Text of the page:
Are there any political changes that have impacted Chinese procurement over the last 10years?
It’s always been pretty consistent, it’s communism with a small c. Labour law has changed in China which has encouraged positive change, it puts more of a focus on the owners of the factories to ensure standards are high.
How has importation for China changed?
It’s become more expensive.
Ok what’s the cause of that?
Pure economics really, reductions in the number ships with some companies when it started getting tough that drove the cost up really. Realistically if you look at our split of procurement now compared to 10 years ago, we’re currently sitting at less than 10% out of China with around 50% being UK based manufacturing.
The mixture and make up of what we do is very different to what it was 10 years ago. Back then we were dealing with large long-term strategic global purchases whereas now the trend has changed to being faster turnaround seasonal display campaigns. Now we’re much more about getting involved at the start and seeing a project through to delivery whereas 10 years ago we were wholly focussed on procurement.
The UK manufacturers cater better for the more dynamic productions that the market requires at the moment, but is still priced well enough to cope with the larger scale stuff when it gets approved. The emphasis in China is now more focused on building a healthy domestic market and trying to release the huge wealth of savings cash the population has. There is a better standard of living now, and the government is keen to encourage citizens to release that huge national wealth of savings that individuals have within their country.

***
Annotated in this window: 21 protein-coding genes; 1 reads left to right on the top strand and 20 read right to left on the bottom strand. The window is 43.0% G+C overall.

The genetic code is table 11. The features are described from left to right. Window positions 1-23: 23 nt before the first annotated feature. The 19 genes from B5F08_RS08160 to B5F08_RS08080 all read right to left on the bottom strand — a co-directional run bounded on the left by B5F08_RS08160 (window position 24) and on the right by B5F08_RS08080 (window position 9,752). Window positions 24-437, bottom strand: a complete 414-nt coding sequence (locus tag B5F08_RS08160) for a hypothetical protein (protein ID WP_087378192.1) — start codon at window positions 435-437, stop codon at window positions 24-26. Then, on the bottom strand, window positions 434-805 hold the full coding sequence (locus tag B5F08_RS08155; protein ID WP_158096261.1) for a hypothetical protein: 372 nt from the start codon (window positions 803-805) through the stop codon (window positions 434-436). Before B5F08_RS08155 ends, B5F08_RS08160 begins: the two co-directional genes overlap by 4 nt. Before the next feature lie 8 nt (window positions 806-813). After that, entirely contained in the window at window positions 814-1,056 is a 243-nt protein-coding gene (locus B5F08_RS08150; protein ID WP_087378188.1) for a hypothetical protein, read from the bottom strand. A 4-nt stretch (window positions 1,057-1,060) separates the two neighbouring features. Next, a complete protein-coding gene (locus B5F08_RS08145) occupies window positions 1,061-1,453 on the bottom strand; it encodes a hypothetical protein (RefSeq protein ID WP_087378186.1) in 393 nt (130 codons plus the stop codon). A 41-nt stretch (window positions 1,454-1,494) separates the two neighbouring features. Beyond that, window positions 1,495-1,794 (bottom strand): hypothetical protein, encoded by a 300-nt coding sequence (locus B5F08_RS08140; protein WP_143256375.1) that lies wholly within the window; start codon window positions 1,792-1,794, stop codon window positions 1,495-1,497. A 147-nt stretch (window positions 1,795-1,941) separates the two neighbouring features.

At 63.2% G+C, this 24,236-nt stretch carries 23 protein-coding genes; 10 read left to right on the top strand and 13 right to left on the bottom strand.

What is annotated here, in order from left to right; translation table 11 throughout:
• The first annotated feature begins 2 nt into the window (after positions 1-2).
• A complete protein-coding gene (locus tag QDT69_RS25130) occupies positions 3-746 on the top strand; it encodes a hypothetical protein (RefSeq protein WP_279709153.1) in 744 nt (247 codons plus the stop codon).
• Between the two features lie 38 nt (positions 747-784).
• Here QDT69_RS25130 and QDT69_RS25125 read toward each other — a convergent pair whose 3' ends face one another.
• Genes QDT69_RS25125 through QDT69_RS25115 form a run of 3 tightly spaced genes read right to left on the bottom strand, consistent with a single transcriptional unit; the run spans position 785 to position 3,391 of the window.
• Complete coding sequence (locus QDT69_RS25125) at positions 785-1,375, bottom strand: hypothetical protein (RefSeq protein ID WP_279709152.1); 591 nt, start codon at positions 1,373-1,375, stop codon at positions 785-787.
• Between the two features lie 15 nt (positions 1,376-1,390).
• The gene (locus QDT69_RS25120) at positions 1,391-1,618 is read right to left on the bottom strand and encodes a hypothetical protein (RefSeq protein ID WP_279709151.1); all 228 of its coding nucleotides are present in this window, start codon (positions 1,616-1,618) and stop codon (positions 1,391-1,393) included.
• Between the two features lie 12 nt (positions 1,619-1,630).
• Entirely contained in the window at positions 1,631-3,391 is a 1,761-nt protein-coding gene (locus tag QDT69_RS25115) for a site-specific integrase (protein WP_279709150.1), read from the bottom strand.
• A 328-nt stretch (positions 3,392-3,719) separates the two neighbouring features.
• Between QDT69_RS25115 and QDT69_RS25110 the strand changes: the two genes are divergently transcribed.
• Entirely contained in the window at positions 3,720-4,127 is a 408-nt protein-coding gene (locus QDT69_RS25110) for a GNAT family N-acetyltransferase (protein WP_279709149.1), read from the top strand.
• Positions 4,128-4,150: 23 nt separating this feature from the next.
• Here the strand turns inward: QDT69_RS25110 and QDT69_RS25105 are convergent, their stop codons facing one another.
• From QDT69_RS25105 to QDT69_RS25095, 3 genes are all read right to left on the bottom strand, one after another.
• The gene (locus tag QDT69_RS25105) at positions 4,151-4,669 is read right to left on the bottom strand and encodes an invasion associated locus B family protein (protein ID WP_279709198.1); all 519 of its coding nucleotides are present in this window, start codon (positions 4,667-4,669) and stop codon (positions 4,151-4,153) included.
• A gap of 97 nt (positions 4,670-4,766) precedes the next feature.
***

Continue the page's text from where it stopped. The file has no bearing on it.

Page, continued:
What about changes in procurement through other areas?
The wax and wane was, Turkey was an attractive proposition for a while a few years back, but there are political issues there and the fact they’re not member of the EU sometimes hinders import / exports, so that makes it not so competitive as the rest of Europe. Within the EU transport links are in place and communication is less of an issue for the most part.
Are there any “hotspot” alternatives that have been looked at from a procurement perspective?
Poland is a good example, over the last ten years it’s peaked and troughs in and out of appeal. Manufacturers over there have clearly realised that they have to maintain competitiveness to attract overseas investors.
UK production still has its challenges and there’s no single fix solution but really it comes down to the project mix. Is cost, time, or quality the most important consideration? That’s really how you as a procurement specialist judge where best to source from. It’s a delicate balance to get right. To a client everything is equally important, but when you dig a little deeper into the brief there’s usually an overriding priority.
Ok so USA side? How has procurement changed over there in the last 10 years?